For­mer Mor­phoSys CEO Si­mon Mo­roney po­si­tioned Mon­ju­vi as an op­tion for pa­tients who can’t han­dle the in­tense bod­i­ly stress of high-dose chemother­a­py or stem cell trans­plant, or of CAR-T. In ad­di­tion to the cost­ly and lengthy process of ex­tract­ing, treat­ing and re-im­plant­i­ng T cells, CAR-T ther­a­pies al­so re­quire pa­tients to un­der­go “con­di­tion­ing” reg­i­mens of in­ten­sive chemother­a­py to clear out the bone mar­row and es­sen­tial­ly give a pock­et for the new cells to take hold.

By con­trast, Mon­ju­vi is an an­ti-CD19 an­ti­body that is giv­en in­tra­venous­ly and re­quires no con­di­tion­ing.

“Our pa­tients tend to be old­er — me­di­an age in the tri­al is 72,” Mo­roney told Med­C­i­ty News last June, re­fer­ring to par­tic­i­pants in their piv­otal Phase II study. “They have co­mor­bidi­ties and are not el­i­gi­ble for CAR-T.”

The FDA de­ci­sion is an ac­cel­er­at­ed ap­proval based on re­sults from that Phase II study. Topline re­sults re­leased last year showed a 55% over­all re­sponse rate and a 37% com­plete re­sponse rate. The lat­est da­ta, re­leased in May, showed a 59% re­sponse rate, a 39% com­plete re­sponse rate, and a me­di­an du­ra­tion of re­sponse that had risen to 34.6 months — near­ly 3 years. The com­plete re­sponse rates were in line with the ear­ly CAR-T tri­als, and the FDA grant­ed the drug pri­or­i­ty re­view.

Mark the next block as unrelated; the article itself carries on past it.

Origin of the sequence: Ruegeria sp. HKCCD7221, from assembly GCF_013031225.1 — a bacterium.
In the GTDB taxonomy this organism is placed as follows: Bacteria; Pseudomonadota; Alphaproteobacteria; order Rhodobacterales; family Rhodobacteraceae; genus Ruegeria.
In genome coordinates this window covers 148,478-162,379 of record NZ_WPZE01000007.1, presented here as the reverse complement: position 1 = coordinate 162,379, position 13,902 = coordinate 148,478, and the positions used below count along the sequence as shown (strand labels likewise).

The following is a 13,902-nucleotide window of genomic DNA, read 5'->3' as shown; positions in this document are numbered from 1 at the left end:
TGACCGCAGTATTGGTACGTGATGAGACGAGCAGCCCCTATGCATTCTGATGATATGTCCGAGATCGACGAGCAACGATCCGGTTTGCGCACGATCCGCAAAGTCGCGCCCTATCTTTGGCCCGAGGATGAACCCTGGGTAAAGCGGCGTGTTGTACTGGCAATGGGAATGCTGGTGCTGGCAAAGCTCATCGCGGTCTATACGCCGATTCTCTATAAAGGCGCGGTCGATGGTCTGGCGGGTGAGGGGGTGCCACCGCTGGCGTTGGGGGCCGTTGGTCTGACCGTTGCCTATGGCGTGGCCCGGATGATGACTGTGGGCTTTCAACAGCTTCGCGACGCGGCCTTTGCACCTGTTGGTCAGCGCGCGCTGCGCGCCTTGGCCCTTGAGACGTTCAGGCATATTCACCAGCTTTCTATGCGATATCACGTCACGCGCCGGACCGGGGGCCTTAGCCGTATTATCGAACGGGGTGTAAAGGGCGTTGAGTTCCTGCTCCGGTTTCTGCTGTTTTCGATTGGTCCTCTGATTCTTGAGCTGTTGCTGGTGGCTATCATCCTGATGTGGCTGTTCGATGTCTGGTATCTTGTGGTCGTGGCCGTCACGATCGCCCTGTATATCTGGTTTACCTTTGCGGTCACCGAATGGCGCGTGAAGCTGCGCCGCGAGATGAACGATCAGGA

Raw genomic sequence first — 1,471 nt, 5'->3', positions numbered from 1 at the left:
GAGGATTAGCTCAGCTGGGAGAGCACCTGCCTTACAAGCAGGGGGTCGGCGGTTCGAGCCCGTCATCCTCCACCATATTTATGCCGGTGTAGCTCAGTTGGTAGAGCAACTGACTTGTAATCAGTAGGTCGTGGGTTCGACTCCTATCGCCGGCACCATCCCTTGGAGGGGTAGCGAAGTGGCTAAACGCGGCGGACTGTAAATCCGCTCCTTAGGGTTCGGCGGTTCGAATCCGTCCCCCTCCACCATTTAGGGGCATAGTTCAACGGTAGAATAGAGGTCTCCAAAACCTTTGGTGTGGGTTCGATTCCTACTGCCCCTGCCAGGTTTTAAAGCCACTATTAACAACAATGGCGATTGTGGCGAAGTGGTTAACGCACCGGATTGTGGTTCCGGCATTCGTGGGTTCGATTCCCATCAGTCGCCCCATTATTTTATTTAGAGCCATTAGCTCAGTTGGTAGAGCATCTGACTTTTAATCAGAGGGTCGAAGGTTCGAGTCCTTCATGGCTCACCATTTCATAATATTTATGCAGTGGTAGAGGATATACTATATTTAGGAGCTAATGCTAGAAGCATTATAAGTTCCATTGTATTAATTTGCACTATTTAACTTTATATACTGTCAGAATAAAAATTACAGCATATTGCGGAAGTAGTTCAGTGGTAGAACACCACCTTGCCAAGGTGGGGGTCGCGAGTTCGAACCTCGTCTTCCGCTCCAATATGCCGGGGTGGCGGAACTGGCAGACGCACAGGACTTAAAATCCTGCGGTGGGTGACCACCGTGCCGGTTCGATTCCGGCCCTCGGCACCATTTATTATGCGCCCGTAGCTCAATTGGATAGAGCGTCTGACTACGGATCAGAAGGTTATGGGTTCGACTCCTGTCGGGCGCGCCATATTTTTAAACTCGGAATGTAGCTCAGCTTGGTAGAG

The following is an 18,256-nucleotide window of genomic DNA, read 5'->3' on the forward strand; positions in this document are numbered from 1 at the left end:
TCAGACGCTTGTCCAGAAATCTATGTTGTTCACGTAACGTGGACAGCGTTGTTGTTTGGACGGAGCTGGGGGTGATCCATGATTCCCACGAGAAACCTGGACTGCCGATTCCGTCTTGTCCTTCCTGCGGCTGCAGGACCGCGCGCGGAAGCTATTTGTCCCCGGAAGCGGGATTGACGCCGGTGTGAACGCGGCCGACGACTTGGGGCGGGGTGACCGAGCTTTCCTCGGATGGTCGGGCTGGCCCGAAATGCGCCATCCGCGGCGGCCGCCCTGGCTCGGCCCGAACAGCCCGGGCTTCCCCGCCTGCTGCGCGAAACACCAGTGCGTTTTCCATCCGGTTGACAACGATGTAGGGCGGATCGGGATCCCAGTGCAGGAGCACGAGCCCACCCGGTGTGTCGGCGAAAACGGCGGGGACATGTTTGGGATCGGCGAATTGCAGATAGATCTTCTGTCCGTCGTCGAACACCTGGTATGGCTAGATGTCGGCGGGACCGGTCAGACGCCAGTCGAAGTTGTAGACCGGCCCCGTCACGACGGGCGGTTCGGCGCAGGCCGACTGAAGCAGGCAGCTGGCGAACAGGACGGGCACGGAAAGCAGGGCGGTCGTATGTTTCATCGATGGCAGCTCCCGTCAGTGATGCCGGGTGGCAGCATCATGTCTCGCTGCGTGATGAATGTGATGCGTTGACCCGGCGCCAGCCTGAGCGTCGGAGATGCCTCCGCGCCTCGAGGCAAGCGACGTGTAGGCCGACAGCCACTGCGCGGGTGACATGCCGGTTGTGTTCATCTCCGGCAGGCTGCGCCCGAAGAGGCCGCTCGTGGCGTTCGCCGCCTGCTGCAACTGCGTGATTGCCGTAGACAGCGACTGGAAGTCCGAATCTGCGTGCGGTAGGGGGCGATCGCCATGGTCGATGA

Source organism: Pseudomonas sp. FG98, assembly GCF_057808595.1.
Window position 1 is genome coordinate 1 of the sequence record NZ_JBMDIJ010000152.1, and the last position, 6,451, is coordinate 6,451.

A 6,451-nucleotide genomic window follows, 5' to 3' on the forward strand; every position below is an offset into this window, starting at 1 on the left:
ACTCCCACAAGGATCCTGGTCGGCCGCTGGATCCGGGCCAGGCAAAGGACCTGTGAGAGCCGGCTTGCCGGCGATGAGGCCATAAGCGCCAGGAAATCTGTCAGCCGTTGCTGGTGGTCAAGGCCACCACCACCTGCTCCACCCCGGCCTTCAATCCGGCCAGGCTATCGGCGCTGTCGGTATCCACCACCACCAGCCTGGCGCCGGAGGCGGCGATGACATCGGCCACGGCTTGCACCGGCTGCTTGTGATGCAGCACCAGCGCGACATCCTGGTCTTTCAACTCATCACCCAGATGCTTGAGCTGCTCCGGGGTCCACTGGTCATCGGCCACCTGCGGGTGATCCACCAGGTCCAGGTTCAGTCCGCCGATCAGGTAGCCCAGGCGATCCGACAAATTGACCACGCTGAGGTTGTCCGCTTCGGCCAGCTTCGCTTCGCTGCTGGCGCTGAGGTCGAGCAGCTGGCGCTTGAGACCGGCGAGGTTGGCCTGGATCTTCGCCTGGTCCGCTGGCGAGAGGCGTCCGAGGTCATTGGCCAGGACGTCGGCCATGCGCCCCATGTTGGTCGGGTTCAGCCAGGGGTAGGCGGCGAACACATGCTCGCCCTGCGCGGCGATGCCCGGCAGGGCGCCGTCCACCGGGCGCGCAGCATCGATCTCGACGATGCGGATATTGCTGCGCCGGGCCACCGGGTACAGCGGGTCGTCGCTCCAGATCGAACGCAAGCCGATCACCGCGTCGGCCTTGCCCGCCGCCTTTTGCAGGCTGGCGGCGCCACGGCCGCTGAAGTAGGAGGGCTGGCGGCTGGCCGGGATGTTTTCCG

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Jean-Paul Kress

Both Mor­phoSys and In­cyte have staked a lot on Mon­ju­vi. Mor­phoSys raised $208 mil­lion in an IPO in 2018, fun­nel­ing much of that cash in­to build­ing out a US com­mer­cial op­er­a­tion in an­tic­i­pa­tion of their lead drug’s ap­proval. They tapped the US com­mer­cial lead for Mer­ck KGaA’s Baven­cio, David Trexler, to lead that ef­fort. And af­ter Mo­roney’s re­tire­ment, Jean-Paul Kress stepped in to lead a new stage for the com­pa­ny.

In­cyte, mean­while, spent $900 mil­lion ear­li­er this year to join with In­cyte on the com­mer­cial launch, hop­ing the CAR-T al­ter­na­tive could pour some oil in­to a sput­ter­ing R&D en­gine. Mizuho’s Gold­stein said the drug would help di­ver­si­fy In­cyte’s rev­enue base, but its over­all im­pact may be mut­ed.

“Mon­ju­vi may not have enough im­pact in the near term to al­ter the fun­da­men­tal pic­ture for the com­pa­ny,” she said of In­cyte.